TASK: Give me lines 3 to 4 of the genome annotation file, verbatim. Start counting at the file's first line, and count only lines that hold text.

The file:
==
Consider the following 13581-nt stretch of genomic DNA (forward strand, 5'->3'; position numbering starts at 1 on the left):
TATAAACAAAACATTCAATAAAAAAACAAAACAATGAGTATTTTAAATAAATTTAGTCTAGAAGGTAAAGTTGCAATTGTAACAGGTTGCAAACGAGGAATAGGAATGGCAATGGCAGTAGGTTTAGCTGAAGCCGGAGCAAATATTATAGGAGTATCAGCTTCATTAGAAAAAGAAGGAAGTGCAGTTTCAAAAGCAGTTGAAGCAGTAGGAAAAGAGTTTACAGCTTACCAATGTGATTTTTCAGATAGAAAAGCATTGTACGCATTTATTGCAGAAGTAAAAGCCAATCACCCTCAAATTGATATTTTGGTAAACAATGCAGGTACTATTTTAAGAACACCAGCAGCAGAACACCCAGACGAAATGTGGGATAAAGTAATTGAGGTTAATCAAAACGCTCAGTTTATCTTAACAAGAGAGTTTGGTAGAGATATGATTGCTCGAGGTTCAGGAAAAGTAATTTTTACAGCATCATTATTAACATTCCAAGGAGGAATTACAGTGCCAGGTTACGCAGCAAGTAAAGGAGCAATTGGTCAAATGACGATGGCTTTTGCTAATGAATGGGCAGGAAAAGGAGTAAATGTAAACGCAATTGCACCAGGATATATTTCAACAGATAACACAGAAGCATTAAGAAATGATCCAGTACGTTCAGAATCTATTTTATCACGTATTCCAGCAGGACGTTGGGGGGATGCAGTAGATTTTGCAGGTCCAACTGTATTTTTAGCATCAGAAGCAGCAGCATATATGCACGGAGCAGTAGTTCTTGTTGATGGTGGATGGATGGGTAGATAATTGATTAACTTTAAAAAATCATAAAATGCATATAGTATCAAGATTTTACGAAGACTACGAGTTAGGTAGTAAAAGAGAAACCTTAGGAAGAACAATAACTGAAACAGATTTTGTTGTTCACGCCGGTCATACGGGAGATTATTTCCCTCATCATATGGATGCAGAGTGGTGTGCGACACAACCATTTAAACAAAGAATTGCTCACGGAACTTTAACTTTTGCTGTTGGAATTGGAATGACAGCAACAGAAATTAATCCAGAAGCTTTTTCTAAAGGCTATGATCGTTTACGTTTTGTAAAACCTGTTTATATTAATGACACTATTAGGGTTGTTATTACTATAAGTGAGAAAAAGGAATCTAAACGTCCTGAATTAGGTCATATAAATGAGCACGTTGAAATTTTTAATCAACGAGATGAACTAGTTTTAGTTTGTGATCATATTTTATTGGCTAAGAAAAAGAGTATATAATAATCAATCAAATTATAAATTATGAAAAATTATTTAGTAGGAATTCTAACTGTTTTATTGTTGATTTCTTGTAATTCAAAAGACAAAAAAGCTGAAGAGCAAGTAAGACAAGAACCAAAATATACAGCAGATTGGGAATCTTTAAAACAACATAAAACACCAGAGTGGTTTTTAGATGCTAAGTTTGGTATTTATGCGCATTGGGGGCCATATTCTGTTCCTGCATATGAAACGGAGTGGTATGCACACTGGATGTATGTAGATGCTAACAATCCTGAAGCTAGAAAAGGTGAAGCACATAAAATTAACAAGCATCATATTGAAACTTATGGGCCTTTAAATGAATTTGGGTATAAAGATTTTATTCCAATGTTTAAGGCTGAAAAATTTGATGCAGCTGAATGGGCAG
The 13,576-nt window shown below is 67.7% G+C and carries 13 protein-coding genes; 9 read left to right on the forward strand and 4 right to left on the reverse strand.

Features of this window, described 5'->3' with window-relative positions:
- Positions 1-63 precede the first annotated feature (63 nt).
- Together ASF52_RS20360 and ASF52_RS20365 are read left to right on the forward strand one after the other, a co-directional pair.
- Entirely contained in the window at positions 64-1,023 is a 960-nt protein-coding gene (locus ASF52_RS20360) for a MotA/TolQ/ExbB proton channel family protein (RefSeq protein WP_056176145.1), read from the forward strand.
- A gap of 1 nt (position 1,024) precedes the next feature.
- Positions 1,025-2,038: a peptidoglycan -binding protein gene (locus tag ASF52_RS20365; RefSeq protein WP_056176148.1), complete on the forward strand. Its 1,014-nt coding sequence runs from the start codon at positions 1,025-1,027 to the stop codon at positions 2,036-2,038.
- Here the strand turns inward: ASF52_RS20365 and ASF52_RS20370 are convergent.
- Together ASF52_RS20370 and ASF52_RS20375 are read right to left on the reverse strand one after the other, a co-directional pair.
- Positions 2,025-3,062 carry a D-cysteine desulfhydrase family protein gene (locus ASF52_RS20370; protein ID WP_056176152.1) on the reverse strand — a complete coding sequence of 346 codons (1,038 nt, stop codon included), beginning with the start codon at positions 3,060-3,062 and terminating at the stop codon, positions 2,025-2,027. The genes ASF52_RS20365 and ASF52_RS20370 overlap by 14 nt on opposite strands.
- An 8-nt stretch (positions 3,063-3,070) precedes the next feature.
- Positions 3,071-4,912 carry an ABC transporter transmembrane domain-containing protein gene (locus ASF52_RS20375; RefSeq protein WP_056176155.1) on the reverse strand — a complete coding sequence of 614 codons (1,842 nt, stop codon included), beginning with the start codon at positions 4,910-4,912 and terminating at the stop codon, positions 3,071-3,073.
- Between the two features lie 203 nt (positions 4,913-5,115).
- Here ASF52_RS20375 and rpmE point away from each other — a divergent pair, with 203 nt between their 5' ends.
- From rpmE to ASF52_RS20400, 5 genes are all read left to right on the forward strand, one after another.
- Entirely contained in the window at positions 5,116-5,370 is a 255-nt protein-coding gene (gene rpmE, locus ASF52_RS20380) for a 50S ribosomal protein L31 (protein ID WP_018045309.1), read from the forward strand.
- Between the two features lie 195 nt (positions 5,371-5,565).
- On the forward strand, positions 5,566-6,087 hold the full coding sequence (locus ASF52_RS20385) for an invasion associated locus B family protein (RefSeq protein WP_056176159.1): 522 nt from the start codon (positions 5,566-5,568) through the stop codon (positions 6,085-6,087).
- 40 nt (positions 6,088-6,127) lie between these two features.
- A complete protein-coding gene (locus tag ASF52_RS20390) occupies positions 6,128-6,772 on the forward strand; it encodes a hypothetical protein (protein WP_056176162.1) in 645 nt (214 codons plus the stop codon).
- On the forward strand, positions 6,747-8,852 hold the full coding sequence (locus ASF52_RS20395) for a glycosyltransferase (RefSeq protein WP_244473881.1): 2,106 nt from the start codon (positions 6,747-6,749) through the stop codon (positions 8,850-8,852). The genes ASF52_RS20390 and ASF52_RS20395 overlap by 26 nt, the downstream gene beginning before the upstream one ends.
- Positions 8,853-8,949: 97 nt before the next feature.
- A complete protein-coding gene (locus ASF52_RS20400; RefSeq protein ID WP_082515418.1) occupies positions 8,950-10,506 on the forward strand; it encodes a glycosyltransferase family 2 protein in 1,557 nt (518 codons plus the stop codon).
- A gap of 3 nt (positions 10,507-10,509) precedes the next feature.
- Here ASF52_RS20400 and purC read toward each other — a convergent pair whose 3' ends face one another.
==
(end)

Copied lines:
The 13,576-nt window shown below is 67.7% G+C and carries 13 protein-coding genes; 9 read left to right on the forward strand and 4 right to left on the reverse strand.

Features of this window, described 5'->3' with window-relative positions: